In spite of these issues, Hall has given evangelicals and nonevangelicals, clergy and laity alike, a helpful introduction to the world of early Christian doctrine-an introduction that both offers a sympathetic reading of patristic theology and is also sympathetic with the modern Western reader's frustration and confusion with the language of the ancient church that can seem so alien.
Theology based on "The Faith Once Delivered" Jun 7, 2003
Probably more books have been written in the last 50 years on "pop theology" in the religious book market than any other type of book. Now here is a book on the ancient faith that was delivered to the ancient church.
It is not "easy beliveism" but is rich with the words of the Apostles and those who sat at their feet.
Both comforting and challenging, it is a most valuable resource for a serious seeker.
Helpful review of selected fathers Apr 16, 2003
I found this book to be very useful, but in a rather limited way. While Hall clearly is a master in his field, he falls into the common pitfall of most books of this sort. In a sense this is unavoidable, but then the title should not be taken to mean (or meant to mean) that the book covers all the main themes on a given subject in the fahters. I do not mean the minor opinions of some main fathers either. For example, in his discussion on the human condition, ,Hall fails to represent the Eastern Orthodox tradition in any way. What is represented is the typical Augustine vs. Pelagius dispute with the mediating roman council's declaration on the matter. This misses so much of what the eastern fathers have to say on the matter. Again, this is a great book, but it is not representative of the fathers as a whole. It fails to capture the patristic mind.
I guess my qualm is more with what I expected thebook ot be based upon teh fathers and not with the book as such, but the title should really be something more like "Selected themes from selected fathers". But who, besides geeks like me, would read a book with that title? Enjoy the read!
Excellent book. Feb 16, 2003
This is an excellent overview of the theological approach to Christian doctrine as practiced by the early Church Fathers. While Hall's previous book in the series lacked some degree of practicality, this book is full of useful historical and doctrinal detail in dealing with how the Church explored issues such as the Trinity, the Divine-Human Nature of Christ, and Original Sin and Human Nature. A must for anyone interested in rediscovering the ancient ways of thinking about the Christian Faith. I can't wait for the third in the series dealing with spirituality, prayer, and the sacraments.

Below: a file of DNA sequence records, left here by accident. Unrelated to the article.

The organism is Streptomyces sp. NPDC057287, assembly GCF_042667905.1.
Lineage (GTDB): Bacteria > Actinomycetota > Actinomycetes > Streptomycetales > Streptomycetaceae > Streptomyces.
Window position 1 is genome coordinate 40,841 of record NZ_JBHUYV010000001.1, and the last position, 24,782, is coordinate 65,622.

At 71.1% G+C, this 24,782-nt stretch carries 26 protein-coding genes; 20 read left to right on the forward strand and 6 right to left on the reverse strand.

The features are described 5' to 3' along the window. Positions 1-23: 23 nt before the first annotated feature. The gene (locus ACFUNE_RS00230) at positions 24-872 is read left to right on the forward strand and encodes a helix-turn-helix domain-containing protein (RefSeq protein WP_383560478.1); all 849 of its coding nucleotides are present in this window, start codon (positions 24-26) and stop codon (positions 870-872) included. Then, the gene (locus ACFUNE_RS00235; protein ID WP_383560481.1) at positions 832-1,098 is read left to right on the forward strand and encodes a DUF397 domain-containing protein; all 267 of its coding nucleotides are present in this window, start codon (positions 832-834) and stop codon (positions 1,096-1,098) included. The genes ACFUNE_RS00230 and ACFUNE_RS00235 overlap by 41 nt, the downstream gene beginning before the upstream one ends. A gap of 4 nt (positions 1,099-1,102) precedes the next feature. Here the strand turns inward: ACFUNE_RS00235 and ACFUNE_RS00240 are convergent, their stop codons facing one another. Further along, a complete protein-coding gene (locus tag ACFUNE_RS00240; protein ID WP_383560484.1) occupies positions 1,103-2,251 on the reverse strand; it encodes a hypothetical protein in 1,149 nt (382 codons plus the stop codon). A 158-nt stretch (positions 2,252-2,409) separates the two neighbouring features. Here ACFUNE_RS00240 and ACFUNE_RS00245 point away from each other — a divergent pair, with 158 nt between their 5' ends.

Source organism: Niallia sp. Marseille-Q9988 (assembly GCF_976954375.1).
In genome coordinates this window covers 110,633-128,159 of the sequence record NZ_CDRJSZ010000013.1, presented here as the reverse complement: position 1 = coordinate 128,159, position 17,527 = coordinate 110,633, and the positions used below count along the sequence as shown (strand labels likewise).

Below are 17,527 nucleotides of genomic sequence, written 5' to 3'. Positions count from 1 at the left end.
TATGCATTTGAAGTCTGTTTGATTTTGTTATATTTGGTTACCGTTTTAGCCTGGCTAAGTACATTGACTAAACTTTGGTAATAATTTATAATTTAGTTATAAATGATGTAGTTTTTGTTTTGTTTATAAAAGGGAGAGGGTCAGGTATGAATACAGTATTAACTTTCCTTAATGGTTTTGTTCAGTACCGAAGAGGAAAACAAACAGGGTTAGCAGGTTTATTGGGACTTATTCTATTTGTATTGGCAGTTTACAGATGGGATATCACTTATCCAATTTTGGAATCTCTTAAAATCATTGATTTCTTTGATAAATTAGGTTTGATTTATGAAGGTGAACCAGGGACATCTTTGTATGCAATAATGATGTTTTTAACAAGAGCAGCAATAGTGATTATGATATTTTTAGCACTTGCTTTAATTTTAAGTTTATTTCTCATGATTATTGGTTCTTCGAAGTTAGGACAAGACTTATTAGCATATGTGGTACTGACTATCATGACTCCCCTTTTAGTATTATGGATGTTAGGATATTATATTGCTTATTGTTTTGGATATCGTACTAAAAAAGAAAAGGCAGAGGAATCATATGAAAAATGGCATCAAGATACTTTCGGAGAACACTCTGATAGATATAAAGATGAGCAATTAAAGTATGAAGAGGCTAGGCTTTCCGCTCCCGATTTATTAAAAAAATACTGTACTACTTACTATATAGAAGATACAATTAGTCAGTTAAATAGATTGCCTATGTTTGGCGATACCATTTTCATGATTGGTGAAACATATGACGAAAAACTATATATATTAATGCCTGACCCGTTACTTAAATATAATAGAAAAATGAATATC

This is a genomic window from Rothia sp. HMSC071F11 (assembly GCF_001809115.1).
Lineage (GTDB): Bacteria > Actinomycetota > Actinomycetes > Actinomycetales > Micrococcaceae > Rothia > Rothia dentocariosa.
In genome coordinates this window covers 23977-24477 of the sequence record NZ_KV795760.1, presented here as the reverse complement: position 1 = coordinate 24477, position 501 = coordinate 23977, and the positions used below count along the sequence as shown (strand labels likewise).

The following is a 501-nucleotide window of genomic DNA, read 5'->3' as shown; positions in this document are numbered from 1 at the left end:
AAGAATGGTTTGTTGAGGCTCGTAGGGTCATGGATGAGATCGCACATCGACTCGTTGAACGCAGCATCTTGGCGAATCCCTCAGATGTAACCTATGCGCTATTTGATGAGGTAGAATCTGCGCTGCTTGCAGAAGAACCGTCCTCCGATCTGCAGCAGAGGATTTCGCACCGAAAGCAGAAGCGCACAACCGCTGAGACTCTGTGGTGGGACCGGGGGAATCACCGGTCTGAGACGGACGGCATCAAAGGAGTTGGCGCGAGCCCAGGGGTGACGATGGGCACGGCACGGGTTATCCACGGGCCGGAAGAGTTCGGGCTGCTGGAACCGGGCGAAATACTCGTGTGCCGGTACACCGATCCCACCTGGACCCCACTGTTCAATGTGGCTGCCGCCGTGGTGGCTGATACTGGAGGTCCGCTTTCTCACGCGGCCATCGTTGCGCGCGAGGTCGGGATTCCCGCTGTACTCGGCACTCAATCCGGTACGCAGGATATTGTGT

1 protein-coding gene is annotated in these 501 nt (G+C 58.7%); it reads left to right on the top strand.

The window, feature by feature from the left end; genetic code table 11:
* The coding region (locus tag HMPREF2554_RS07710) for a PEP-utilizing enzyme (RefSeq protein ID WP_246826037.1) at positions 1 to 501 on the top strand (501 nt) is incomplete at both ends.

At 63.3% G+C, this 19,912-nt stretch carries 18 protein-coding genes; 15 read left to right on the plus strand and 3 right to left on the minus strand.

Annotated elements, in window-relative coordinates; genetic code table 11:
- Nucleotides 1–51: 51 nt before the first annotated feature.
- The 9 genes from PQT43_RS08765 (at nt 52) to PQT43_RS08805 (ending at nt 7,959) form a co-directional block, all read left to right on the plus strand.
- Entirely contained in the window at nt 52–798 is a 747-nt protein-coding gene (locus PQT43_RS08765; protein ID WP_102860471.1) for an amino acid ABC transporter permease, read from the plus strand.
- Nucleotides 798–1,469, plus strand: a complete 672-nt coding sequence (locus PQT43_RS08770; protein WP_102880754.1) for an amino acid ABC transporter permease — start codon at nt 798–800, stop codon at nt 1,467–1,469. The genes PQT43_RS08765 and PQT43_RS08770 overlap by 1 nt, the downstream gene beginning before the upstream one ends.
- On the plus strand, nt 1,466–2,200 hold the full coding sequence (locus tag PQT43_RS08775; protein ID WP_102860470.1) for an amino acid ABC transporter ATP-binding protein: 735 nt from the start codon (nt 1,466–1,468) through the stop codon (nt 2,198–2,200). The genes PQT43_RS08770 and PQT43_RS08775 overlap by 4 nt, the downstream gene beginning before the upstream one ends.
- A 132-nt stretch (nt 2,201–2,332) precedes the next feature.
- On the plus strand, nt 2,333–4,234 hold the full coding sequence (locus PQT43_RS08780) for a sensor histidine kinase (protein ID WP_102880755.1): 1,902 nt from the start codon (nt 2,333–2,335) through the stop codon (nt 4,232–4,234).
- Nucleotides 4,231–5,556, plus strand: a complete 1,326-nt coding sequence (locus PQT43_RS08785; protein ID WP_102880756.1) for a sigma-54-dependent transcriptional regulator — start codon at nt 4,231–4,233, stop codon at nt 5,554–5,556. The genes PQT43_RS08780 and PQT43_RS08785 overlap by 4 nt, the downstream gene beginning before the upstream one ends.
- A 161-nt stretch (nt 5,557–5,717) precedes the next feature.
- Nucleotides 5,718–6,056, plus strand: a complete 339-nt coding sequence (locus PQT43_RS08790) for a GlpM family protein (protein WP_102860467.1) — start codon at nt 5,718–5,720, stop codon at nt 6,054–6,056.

Great introductory text! Nov 1, 2002
This book is the second in a three part series surveying the various aspects of early church history.
Book 1 - Reading Scripture with the Church Fathers (examination of various hermeneutical methods, focusing upon the differing schools of Alexandria and Antioch).
Book 3 (forthcoming) - Praying with the Church Fathers (deals with sacramentology and pietism among other things).
This second book details with the basic components of theology, showing how the fathers wrestled through the major issues. HOWEVER, this book does not detail all the major players. Hall instead has opted to take the major names associated with the various positions and deal with those two (or three) in detail, rather than having to paint broad strokes about everyone.
Among the issues are: (1) Christ the Son, Begotten and Not Made (2) Mystery and Wonder of the Trinity (3) Christ Divine and Human (4) Holy Spirit (5) Sin, Grace and the Human Condition (6) Providence (7) The Sacred Scriptures
(8) One Holy, Apostolic Church (9) Resurrection and Eternal Life
One of the things I like best about this book is its broad appeal. It not only deals with the heady theological problems, but also seeks to affect the heart as well. Consequently, whether you're well versed in historical theology or not, you should read this book (meditatively) at least once. You will not regret it.